There are two drug antidotes for acetaminophen, N-acetylcysteine (NAC) and methionine. NAC is the customary antidote for acetaminophen, but methionine may be administered when NAC is not a viable option. Activated charcoal, a highly porous form of carbon, can also be viewed as a universal antidote appropriate for treating an acetaminophen overdose in select cases.
Also known as paracetamol, acetaminophen is a medication taken for pain management and fever reduction. With various dosage strengths and brand names available, the drug is found in numerous over-the-counter and prescription painkillers, where it is usually combined with other drugs. Wide availability has made the drug a primary cause of liver damage and liver failure, sometimes leading to death. When an antidote is warranted, physicians will usually take into account the length of time before the victim presents for treatment to determine which antidotes for acetaminophen to use.
Once taken, oral acetaminophen is rapidly absorbed into the gastrointestinal (GI) tract and then into the bloodstream. As the blood filters the drug through the liver, it is broken down. A small amount of the compound breaks down into N-acetyl-p-benzoquinone imine (NAPQI), a toxic byproduct. This byproduct is not an issue when consuming the drug at regular doses because the liver naturally produces glutathione, a chemical that neutralizes NAPQI. Overdosing or regular consumption at higher than recommended levels, however, causes more NAPQI to be made and depletes glutathione. As a result, liver damage or liver failure leading to death can occur unless antidotes for acetaminophen are given.
Activated charcoal is usually given only when an overdose is treated immediately after taking acetaminophen, generally within the first two hours. The odorless tasteless powder is normally mixed with water and given orally, either by drinking or through a tube. Similar to using a dry sponge to soak up water, the charcoal attracts and binds up much of the substance while it is still in the GI tract. This may prevent dangerous levels of NAPQI from occurring because less of the drug makes it to the bloodstream and into the liver. The charcoal cannot be digested and will carry the trapped drugs through the GI tract before being eliminated as waste.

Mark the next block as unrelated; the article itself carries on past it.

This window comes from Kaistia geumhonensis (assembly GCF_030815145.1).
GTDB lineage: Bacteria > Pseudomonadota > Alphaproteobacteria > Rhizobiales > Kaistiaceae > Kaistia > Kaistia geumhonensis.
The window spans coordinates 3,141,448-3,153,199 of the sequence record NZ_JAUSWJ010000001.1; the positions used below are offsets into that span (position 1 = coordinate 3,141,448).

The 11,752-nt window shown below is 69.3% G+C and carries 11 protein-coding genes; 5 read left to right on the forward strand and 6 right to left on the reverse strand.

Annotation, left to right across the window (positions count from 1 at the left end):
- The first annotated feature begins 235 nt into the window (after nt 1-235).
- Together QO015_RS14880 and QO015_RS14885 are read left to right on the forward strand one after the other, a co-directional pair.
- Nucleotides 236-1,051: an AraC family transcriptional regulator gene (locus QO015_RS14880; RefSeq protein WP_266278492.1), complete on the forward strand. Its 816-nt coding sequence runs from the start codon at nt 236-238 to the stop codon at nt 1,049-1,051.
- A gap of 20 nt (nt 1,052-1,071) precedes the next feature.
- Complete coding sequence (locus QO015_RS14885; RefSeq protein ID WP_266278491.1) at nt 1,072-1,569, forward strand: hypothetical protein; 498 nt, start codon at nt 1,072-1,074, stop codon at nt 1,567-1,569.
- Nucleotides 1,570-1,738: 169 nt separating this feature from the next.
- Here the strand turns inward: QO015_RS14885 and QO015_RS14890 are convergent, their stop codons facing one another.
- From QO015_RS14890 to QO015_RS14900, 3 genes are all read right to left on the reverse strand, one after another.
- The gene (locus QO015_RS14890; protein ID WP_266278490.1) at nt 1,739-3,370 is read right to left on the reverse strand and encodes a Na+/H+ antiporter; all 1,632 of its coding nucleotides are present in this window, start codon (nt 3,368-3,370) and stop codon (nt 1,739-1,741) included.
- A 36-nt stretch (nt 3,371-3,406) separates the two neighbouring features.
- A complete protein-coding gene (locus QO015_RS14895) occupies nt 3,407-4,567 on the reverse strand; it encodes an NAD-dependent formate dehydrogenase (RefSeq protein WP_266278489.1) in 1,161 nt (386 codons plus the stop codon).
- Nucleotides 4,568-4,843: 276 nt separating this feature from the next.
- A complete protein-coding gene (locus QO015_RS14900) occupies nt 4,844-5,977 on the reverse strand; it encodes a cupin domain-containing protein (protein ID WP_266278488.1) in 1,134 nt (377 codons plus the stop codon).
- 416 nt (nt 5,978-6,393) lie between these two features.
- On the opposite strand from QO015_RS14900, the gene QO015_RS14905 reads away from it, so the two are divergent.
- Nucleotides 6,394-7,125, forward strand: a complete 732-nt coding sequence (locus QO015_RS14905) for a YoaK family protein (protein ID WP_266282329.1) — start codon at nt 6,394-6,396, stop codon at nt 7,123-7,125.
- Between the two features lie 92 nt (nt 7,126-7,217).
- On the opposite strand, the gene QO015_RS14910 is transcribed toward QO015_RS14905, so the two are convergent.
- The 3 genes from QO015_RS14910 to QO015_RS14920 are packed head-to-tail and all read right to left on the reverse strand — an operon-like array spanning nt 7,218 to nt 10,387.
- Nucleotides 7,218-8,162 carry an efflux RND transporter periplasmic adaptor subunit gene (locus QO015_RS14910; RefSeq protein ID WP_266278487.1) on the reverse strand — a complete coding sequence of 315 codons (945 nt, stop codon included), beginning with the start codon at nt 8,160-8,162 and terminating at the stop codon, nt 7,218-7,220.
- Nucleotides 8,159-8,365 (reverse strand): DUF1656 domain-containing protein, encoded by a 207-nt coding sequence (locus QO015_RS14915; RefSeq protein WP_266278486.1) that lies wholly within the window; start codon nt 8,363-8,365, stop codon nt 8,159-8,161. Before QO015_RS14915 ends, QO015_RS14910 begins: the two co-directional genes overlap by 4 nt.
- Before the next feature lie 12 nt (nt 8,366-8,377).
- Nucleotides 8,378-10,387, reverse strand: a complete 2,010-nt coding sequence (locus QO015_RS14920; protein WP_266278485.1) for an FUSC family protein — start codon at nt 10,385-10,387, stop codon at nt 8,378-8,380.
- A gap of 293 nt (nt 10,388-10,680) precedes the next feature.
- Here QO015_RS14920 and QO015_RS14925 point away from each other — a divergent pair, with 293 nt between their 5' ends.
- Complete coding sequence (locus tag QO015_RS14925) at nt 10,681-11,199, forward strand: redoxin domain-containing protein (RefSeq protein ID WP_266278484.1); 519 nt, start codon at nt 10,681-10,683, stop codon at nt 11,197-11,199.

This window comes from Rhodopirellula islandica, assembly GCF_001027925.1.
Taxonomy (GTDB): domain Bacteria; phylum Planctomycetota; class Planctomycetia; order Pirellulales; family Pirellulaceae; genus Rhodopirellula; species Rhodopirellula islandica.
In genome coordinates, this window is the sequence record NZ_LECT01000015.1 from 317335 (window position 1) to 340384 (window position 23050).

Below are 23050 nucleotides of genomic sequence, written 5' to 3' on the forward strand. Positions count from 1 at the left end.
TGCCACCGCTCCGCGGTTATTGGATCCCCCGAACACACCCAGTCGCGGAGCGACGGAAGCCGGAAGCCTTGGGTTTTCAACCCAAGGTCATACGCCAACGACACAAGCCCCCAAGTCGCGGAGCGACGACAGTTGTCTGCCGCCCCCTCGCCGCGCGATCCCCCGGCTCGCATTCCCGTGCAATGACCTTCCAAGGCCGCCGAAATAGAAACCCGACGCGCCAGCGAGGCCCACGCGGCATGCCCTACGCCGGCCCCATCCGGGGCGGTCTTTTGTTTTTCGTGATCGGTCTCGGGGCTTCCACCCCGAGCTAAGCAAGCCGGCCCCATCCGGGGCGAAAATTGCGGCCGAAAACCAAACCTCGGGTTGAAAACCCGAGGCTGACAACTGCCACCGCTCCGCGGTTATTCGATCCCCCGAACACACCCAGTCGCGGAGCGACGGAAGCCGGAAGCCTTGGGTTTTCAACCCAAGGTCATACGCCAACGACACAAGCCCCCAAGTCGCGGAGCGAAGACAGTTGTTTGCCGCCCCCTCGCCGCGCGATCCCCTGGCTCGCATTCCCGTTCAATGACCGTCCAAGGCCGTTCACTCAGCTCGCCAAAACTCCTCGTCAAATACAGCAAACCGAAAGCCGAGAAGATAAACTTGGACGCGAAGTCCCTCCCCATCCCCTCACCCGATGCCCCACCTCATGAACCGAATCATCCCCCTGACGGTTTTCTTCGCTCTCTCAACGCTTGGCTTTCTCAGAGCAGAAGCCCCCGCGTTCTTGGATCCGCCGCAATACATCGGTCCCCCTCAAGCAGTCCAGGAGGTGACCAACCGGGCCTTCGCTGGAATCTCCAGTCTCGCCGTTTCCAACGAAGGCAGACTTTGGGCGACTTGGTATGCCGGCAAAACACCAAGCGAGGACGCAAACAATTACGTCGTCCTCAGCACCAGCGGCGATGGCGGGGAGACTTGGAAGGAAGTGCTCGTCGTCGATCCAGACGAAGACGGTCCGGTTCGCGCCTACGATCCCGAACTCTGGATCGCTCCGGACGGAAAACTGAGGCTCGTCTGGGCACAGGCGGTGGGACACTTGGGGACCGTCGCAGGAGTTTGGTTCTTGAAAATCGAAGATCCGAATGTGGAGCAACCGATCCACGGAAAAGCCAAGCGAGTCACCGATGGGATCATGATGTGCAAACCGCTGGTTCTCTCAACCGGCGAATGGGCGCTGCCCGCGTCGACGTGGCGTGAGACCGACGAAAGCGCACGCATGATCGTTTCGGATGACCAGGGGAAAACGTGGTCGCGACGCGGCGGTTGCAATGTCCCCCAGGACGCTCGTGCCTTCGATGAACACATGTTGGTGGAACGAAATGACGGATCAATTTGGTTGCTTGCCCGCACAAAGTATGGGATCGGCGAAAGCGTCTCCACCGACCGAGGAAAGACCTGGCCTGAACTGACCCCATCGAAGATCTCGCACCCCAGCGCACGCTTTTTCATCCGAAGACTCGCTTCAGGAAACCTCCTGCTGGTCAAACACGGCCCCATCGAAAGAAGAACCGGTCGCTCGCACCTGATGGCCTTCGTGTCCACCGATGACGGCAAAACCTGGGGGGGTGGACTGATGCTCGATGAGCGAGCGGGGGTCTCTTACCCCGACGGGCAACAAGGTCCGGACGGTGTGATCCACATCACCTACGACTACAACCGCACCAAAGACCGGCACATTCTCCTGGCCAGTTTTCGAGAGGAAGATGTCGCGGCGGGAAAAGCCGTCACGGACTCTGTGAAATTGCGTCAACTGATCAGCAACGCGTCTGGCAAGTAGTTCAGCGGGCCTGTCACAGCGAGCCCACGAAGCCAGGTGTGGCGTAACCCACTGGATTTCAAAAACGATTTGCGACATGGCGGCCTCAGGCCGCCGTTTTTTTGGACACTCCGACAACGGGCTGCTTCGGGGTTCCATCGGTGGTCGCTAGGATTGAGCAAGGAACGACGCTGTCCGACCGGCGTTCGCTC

Of the possible antidotes for acetaminophen, NAC is the universal standard. The compound is a derivative of cysteine, an amino acid found in foods and naturally produced by the body. It works to boost the body’s production of glutathione to render NAPQI inert. Although NAC is thought to be equally effective in oral or intravenous (IV) forms, an IV is more likely to be given to overdose victims who are unconscious, persistently vomiting, or asphyxiating to ensure the drug is absorbed. Studies indicate that NAC provides maximum protection against toxicity when given within 10 hours after overdosing but can be somewhat effective if received within 24 hours.
Antidotes for acetaminophen also include methionine, an oral drug. This essential amino acid is not created by the body but must be ingested from food sources or supplements. In the body, methionine is used to create cysteine, so it can also be beneficial to improving glutathione production. The drug has less clinical data studying its effectiveness, however, and seems to have a drastic reduction in protecting the liver if taken 10 hours after overdosing. Therefore, its usage is generally limited to emergency treatment occurring outside of health care facilities when NAC is unavailable.
With unintentional overdoses, it is more likely that the victim will not be treated with antidotes for acetaminophen, as symptoms may not immediately present. When treatment is delayed, liver failure may be more likely to occur and the victim may require a liver transplant in order to survive. If an acetaminophen overdose is suspected, it is vital that emergency medical assistance begin immediately to reduce liver damage.